Source: Clinical Microbiology Newsletter - October 24, 2017 Category: Microbiology Authors: Kara J. Levinson, Peter H. Gilligan Source Type: news

USPS Statement of Ownership
(Source: Clinical Microbiology Newsletter)
Source: Clinical Microbiology Newsletter - October 24, 2017 Category: Microbiology Source Type: news

Frequent Relapse of Plasmodium vivax Infection: Case Report and Literature Review
We describe a 52-year-old man with frequent episodes of reoccurring Plasmodium vivax infection that was successfully treated with a combination of artemether-lumefantrine and primaquine. This is the first reported case of relapsing P. vivax infection in Malaysia that was successfully treated with this ACT. (Source: Clinical Microbiology Newsletter)
Source: Clinical Microbiology Newsletter - October 7, 2017 Category: Microbiology Authors: Zeti Norfidiyati Ayub, Habsah Hasan, Zeehaida Mohamed, Alwi Muhd Besari, Mohd Zulfakar Mazlan Tags: Case Report Source Type: news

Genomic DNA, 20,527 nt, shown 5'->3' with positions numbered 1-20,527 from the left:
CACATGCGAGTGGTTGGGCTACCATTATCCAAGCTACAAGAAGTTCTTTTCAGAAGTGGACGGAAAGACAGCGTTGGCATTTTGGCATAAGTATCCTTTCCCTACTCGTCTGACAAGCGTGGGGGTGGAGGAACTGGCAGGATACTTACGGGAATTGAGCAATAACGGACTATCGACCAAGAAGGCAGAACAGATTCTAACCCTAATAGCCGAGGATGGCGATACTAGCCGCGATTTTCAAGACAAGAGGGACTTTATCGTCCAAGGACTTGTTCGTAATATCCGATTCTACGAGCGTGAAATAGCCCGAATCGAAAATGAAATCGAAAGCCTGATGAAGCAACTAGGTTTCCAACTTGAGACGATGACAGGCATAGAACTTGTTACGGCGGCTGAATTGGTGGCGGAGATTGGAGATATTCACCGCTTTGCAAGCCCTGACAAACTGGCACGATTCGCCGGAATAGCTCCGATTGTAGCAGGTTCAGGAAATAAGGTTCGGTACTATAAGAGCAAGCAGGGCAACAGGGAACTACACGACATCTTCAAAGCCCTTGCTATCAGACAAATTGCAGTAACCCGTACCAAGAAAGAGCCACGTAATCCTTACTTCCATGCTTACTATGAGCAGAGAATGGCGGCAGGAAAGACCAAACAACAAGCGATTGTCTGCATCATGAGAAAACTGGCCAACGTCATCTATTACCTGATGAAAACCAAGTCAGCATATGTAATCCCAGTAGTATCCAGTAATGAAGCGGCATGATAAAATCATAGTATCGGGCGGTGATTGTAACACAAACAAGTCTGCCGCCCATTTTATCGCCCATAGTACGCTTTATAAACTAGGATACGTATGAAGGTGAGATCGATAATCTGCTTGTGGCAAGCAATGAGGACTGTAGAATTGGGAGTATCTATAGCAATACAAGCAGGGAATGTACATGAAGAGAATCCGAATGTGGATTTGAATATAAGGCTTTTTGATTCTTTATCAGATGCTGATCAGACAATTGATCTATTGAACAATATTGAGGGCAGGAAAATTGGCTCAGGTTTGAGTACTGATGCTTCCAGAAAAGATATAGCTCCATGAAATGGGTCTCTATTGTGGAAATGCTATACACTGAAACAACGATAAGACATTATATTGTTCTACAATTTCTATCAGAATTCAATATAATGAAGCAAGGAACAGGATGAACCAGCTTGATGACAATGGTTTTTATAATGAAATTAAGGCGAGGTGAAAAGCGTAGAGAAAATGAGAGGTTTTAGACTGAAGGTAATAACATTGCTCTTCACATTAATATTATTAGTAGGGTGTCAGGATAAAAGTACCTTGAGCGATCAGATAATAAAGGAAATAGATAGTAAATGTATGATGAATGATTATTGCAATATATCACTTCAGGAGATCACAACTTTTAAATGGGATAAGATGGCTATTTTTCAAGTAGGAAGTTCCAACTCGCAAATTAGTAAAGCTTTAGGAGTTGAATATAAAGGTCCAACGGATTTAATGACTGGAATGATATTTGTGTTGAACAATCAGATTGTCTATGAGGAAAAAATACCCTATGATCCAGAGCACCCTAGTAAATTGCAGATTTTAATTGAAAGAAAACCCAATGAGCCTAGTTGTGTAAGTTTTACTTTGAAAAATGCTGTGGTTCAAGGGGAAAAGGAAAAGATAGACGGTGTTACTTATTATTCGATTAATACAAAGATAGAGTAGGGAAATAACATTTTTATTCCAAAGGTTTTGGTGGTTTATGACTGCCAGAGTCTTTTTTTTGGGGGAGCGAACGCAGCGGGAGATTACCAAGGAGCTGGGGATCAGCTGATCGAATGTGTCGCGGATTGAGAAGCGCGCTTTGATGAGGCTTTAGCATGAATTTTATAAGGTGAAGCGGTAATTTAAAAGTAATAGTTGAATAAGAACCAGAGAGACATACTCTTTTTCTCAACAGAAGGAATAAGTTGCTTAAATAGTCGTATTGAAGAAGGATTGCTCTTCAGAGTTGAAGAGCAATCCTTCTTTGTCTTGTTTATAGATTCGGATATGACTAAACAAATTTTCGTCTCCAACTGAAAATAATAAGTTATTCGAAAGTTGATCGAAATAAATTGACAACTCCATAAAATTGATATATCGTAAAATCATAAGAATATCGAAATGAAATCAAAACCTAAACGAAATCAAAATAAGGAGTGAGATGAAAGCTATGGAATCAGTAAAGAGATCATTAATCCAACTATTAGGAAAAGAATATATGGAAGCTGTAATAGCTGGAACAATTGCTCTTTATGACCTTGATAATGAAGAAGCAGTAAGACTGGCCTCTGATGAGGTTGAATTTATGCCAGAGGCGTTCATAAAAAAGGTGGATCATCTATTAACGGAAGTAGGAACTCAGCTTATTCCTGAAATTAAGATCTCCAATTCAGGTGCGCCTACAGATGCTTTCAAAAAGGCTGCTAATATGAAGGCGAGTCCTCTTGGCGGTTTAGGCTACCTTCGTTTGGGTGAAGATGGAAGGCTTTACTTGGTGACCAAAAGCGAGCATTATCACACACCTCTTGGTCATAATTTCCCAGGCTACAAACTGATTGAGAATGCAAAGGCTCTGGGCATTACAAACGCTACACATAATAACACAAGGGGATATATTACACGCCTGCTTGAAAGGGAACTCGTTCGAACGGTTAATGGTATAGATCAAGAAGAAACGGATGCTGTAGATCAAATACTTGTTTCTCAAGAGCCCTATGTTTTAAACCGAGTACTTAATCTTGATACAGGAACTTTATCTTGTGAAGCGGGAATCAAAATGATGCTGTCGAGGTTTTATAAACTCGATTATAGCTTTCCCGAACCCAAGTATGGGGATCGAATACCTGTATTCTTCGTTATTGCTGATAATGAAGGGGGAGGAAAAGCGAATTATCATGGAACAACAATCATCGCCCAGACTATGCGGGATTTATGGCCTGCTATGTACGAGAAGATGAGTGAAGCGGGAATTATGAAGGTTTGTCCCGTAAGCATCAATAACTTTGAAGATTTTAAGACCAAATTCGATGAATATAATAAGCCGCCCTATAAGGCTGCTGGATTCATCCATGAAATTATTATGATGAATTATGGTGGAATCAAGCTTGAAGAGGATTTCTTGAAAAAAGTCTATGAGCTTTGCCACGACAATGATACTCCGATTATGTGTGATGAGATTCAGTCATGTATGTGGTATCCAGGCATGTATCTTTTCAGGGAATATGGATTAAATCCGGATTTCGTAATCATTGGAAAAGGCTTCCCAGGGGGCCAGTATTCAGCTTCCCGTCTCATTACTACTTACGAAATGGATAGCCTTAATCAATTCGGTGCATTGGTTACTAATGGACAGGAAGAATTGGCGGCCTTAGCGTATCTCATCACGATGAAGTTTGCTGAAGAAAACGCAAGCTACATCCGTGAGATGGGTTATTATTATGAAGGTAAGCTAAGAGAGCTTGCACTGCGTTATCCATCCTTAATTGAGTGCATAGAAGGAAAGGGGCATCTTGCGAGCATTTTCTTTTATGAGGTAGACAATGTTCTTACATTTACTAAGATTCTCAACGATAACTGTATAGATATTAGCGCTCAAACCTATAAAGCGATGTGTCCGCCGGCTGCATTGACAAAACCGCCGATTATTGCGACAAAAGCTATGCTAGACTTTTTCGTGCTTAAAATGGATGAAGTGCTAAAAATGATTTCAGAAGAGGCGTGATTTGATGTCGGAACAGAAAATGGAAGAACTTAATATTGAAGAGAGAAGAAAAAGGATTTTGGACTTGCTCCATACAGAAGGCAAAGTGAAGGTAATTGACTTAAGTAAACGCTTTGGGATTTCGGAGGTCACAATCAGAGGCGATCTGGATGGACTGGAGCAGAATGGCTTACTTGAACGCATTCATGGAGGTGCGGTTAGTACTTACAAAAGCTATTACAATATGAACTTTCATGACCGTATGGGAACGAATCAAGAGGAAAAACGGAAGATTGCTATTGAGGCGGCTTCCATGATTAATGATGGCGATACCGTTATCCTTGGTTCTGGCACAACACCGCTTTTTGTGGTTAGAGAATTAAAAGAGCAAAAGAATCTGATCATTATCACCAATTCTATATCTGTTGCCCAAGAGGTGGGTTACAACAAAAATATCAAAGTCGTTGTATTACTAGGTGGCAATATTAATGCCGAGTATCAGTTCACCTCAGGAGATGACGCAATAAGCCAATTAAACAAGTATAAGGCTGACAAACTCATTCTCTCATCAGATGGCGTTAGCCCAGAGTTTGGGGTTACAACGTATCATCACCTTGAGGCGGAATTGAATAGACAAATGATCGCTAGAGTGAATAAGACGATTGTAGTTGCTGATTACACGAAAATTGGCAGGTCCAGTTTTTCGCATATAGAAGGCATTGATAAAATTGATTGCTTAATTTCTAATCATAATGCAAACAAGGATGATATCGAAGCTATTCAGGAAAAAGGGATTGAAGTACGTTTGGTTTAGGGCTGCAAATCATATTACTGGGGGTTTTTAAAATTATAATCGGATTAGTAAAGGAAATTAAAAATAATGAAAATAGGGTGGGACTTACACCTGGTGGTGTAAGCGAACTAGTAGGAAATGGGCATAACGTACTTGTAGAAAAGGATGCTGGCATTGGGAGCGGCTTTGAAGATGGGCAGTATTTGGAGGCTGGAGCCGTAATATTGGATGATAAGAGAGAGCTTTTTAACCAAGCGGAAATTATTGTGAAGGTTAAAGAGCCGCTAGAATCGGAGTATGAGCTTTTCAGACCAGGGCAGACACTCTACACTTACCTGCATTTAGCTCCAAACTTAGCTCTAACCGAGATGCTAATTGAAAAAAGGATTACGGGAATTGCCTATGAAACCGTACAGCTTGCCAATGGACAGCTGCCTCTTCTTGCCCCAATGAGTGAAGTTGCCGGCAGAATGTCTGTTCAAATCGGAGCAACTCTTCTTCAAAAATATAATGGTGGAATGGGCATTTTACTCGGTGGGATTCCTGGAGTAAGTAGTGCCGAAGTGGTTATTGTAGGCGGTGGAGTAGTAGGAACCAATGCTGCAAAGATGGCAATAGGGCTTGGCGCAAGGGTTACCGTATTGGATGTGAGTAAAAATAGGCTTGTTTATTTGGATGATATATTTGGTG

The Changing Epidemiology and Diagnosis of Valley Fever
Coccidioidomycosis, commonly known as valley fever, is a disease caused by two species of fungi, Coccidioides immitis and Coccidioides posadasii. Coccidioidomycosis is often self-limiting; however, in some patients, the disease can rapidly progress to a severe and potentially life-threatening illness. Proper diagnostics for coccidioidomycosis are important because acute disease can manifest as community-acquired pneumonia, and can be misdiagnosed as a viral or bacterial infection. Improper diagnosis can lead to unnecessary antibacterial therapy and may encourage extra-pulmonary proliferation of the fungus, which then requi...
Source: Clinical Microbiology Newsletter - October 7, 2017 Category: Microbiology Authors: Bridget M. Barker Source Type: news

Point-of-Care Testing for Group A Streptococcus Infection and Influenza